• 2007, September – KSTAR's major devices are constructed.
  • 2008, July – First plasma occurred. Maintenance time: 0.865 seconds, Temperature: 2×106 K
  • 2009 – Maintained 320,000A plasma for 3.6 seconds.
  • 2010, November – First H-mode plasma run.[10]
  • 2011 – Maintained high-temperature plasma for 5.2 seconds, Temperature: ~50×106 K, successfully fully deterred ELM (Edge-Localized Mode), first ever in the World.
  • 2012 – Maintained high-temperature plasma for 17 seconds, Temperature: 50×106 K
  • 2013 – Maintained high-temperature plasma for 20 seconds, Temperature: 50×106 K
  • 2014 – Maintained high-temperature plasma for 45 seconds, and successfully fully deterred ELM for 5 seconds.
  • 2015 – Maintained high-temperature plasma for 55 seconds, Temperature: 50×106 K
  • 2016 – Maintained high-temperature plasma for 70 seconds, Temperature: 50×106 K, and successfully made ITB-mode for 7 secs.[11]
  • 2017 – Maintained high-temperature plasma for 72 seconds, Temperature: 70×106 K, and successfully fully deterred ELM for 34 seconds, using 9.5 MW heating system.
  • 2019 – Maintained high-temperature plasma for 1.5 seconds, Temperature: >100×106 K.
  • 2020, March – Maintained high-temperature plasma for 8 seconds, Temperature: >100×106 K (Mean temperature: >97×106 K)[12]
  • 2020, November – Maintained high-temperature plasma for 20 seconds, Temperature: >100×106 K.[13]
  • 2021, November – Maintained high-temperature plasma for 30 seconds, Temperature: >100×106 K.[14]
  • 2022, September – Maintained temperature 7 times hotter than the Sun for 30 seconds, Temperature: >100×106 K.[15]
  • 2024, February – Maintained temperature 7 times hotter than the Sun for 48 seconds, Temperature: >100×106 K.[16]


  1. ^ "KSTAR | 국가핵융합연구소". www.nfri.re.kr (in Korean). Archived from the original on 2020-08-10. Retrieved 2020-06-20.
  2. ^ "www.knfp.net". October 23, 2015. Archived from the original on 2015-10-23.
  3. ^ "KSTAR celebrates first plasma". ITER. Retrieved 2018-09-18.
  4. ^ "중국 "인공태양 1억2000만도 101초 유지 성공"...앞선 한국 기록과 단순 비교는 어려워". Donga Science. 1 Jun 2021.
  5. ^ "Korean fusion reactor achieves record plasma - World Nuclear News". www.world-nuclear-news.org. 14 Dec 2016. Retrieved 2018-09-18.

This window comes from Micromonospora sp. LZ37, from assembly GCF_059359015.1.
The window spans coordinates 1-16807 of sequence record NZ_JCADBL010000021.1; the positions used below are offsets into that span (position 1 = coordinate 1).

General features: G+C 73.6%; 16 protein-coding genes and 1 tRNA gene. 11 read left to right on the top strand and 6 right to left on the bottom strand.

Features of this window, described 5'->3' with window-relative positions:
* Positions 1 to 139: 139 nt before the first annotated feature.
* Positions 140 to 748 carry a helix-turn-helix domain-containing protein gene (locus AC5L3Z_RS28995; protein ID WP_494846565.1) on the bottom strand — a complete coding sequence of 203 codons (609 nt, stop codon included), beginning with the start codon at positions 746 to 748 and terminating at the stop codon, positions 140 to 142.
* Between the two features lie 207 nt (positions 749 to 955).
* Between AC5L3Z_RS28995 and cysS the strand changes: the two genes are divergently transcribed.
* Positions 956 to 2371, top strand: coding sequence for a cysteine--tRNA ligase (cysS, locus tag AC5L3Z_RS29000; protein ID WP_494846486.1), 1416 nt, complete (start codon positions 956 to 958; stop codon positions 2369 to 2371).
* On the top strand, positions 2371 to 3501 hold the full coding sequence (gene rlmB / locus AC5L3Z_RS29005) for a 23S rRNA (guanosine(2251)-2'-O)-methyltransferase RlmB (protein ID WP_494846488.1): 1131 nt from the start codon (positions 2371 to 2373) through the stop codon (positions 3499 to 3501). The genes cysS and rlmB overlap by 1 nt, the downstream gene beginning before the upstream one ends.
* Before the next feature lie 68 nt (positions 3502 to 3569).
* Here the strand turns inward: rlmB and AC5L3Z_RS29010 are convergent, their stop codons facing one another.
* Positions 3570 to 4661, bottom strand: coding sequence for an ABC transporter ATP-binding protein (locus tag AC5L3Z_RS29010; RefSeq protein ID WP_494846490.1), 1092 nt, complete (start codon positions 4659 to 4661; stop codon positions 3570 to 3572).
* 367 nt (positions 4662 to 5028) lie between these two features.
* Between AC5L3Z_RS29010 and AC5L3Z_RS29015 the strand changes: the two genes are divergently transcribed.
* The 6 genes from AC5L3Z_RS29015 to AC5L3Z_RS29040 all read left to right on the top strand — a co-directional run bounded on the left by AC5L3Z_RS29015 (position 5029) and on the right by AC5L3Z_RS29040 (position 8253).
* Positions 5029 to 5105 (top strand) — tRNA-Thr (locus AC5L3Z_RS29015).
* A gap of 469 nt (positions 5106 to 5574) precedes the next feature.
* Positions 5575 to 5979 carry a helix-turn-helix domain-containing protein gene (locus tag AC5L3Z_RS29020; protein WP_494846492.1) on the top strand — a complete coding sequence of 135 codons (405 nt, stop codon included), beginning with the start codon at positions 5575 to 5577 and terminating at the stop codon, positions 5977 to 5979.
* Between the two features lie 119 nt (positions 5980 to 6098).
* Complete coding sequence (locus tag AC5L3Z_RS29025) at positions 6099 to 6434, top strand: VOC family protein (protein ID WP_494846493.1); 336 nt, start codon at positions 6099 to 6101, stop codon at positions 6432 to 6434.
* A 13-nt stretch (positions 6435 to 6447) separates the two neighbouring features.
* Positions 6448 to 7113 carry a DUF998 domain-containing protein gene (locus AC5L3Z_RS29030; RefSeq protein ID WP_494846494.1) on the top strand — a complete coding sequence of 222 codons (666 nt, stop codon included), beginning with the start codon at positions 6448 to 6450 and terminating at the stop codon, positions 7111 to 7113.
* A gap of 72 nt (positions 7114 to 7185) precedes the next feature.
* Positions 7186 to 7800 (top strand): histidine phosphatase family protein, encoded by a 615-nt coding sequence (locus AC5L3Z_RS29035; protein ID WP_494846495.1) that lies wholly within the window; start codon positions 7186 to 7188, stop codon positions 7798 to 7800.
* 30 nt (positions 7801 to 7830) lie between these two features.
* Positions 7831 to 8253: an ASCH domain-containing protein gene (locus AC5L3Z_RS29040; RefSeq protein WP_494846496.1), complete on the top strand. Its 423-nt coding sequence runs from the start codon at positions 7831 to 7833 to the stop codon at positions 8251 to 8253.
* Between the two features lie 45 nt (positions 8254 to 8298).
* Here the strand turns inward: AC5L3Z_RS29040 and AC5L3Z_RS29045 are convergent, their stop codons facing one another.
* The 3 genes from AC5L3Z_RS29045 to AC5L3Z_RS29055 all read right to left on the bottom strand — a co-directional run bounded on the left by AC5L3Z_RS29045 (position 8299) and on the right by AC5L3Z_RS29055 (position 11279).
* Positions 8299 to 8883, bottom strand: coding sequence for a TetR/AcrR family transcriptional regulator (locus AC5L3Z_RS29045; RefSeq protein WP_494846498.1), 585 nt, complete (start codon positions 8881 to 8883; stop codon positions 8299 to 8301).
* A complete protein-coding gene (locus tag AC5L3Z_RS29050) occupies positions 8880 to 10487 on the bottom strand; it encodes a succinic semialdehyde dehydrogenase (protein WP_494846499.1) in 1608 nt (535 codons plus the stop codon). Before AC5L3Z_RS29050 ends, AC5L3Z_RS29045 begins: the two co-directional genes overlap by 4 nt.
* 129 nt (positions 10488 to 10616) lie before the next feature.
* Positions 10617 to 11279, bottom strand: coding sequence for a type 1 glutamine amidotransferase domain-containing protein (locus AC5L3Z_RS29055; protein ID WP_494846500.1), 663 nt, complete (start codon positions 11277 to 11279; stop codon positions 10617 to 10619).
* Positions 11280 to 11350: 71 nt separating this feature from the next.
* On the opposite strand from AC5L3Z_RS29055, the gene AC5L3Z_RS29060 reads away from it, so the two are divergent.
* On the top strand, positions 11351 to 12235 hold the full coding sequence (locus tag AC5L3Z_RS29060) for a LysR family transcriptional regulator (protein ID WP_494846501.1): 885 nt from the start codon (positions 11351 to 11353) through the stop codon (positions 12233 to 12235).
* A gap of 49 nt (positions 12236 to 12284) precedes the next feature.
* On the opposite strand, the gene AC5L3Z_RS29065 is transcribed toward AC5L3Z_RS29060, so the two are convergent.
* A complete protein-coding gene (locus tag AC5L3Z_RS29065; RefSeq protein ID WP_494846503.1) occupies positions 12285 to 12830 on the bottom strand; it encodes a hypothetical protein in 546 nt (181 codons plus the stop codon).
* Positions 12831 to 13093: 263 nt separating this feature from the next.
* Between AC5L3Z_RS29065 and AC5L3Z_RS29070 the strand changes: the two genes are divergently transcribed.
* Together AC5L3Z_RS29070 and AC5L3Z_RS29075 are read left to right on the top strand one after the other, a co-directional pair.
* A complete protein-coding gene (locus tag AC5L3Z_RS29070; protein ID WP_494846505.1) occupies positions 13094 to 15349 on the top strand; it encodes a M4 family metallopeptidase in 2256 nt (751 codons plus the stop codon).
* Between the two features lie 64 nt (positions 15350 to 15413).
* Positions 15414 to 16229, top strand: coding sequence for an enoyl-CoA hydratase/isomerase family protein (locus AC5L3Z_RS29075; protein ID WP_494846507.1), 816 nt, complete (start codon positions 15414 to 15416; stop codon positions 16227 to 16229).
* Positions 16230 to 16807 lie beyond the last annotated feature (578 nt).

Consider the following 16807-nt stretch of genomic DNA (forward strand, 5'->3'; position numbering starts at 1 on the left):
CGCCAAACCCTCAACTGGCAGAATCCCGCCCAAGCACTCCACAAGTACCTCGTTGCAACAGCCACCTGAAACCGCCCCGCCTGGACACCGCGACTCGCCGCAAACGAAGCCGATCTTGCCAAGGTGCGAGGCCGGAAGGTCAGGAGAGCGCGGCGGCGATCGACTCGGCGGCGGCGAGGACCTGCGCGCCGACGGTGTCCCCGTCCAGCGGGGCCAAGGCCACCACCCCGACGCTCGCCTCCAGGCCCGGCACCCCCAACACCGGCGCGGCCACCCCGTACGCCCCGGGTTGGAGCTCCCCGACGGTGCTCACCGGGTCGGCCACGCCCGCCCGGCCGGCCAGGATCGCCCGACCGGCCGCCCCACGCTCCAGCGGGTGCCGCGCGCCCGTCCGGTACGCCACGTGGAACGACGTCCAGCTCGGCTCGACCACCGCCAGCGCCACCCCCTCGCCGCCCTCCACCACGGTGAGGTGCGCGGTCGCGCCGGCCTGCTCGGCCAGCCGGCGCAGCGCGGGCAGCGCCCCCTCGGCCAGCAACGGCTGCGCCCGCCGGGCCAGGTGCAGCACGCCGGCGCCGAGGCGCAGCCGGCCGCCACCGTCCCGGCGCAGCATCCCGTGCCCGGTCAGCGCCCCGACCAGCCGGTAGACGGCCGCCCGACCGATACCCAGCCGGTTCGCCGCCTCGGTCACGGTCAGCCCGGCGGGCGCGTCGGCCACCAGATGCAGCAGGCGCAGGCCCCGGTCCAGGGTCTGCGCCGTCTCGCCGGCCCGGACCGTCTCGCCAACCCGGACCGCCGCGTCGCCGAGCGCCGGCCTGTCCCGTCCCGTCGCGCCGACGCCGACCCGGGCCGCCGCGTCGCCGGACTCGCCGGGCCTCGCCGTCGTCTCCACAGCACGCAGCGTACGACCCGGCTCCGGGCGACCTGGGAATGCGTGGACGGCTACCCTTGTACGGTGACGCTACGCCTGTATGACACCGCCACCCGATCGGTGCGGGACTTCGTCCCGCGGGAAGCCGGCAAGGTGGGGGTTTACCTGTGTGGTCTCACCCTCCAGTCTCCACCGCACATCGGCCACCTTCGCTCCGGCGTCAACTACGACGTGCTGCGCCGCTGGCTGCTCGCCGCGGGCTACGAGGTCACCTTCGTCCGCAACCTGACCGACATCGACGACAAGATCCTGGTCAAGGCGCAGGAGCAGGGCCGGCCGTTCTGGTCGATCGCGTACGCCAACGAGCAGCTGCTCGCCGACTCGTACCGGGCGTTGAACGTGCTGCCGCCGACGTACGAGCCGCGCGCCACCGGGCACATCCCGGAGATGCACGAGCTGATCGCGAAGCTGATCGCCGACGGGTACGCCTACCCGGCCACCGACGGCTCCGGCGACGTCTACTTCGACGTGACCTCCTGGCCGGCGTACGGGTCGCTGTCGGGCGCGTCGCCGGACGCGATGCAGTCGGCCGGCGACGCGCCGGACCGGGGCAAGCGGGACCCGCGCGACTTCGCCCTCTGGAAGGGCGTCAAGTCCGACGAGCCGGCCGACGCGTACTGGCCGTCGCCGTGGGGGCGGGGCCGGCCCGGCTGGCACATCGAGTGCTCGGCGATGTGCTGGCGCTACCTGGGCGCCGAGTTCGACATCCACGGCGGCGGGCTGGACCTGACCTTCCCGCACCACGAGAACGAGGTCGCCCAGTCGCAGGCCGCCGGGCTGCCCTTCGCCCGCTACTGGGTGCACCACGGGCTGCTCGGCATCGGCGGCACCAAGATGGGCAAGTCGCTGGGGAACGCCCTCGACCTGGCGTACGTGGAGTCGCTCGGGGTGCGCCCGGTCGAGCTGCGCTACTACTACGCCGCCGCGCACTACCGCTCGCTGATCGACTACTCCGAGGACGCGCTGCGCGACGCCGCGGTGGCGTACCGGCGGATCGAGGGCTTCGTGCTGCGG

6. ^ Andrews, Robin (19 Dec 2016). "South Korea Just Set A Nuclear Fusion World Record". IFLScience. Retrieved 2018-09-18.
  7. ^ Chinese Academy of Sciences (6 Jul 2017). "China's 'artificial sun' sets world record with 100 second steady-state high performance plasma". Retrieved 2018-09-18.
  8. ^ "Korean artificial sun sets the new world record of 20-sec-long operation at 100 million degrees". phys.org.
  9. ^ "China's "Artificial Sun" Fusion Reactor Just Set a World Record". Futurism.
  10. ^ "First H-mode plasma achieved on KSTAR". Archived from the original on 2015-01-23. Retrieved 2015-01-23.
  11. ^ "News | KOREA INSTITUTE OF FUSION ENERGY". NFRI News. 14 December 2016. Archived from the original on 2017-04-16.
  12. ^ "한국형 인공태양, 섭씨 1억도 플라스마 8초 운전 성공 – Sciencetimes" (in Korean). Retrieved 2020-11-28.
  13. ^ "Korean artificial sun sets the new world record of 20-sec-long operation at 100 million degrees". phys.org. Retrieved 2020-12-29.
  14. ^ Lavars, Nick (2021-11-24). "KSTAR fusion reactor sets record with 30-second plasma confinement". New Atlas. Retrieved 2021-11-24.
  15. ^ "This Fusion Reactor Hit Temps 7 Times Hotter Than the Sun for 30 Seconds". Popular Mechanics. 2022-09-13. Retrieved 2022-09-15.
  16. ^ McFadden, Christopher (29 March 2024). "South Korean 'artificial sun' reaches 7 times the Sun's core temperature". Interesting Engineering. Retrieved 30 March 2024.